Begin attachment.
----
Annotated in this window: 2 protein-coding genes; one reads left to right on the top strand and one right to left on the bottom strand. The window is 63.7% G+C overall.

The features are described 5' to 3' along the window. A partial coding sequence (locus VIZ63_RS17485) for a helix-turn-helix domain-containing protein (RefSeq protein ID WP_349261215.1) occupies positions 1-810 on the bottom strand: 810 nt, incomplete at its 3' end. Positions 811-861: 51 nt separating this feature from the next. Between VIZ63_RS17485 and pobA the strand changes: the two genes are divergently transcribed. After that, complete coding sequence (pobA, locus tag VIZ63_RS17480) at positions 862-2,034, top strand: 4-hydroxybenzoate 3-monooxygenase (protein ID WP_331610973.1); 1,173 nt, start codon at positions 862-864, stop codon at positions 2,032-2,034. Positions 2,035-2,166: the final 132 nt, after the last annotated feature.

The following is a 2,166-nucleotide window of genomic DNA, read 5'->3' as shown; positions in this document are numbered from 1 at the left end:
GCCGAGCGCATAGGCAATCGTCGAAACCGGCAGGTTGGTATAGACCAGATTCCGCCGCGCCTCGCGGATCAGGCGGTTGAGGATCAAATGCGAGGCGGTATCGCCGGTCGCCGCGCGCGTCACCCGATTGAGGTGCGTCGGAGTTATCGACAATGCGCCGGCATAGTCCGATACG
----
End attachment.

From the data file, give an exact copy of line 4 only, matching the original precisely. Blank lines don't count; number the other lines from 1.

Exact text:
GCCGAGCGCATAGGCAATCGTCGAAACCGGCAGGTTGGTATAGACCAGATTCCGCCGCGCCTCGCGGATCAGGCGGTTGAGGATCAAATGCGAGGCGGTATCGCCGGTCGCCGCGCGCGTCACCCGATTGAGGTGCGTCGGAGTTATCGACAATGCGCCGGCATAGTCCGATACG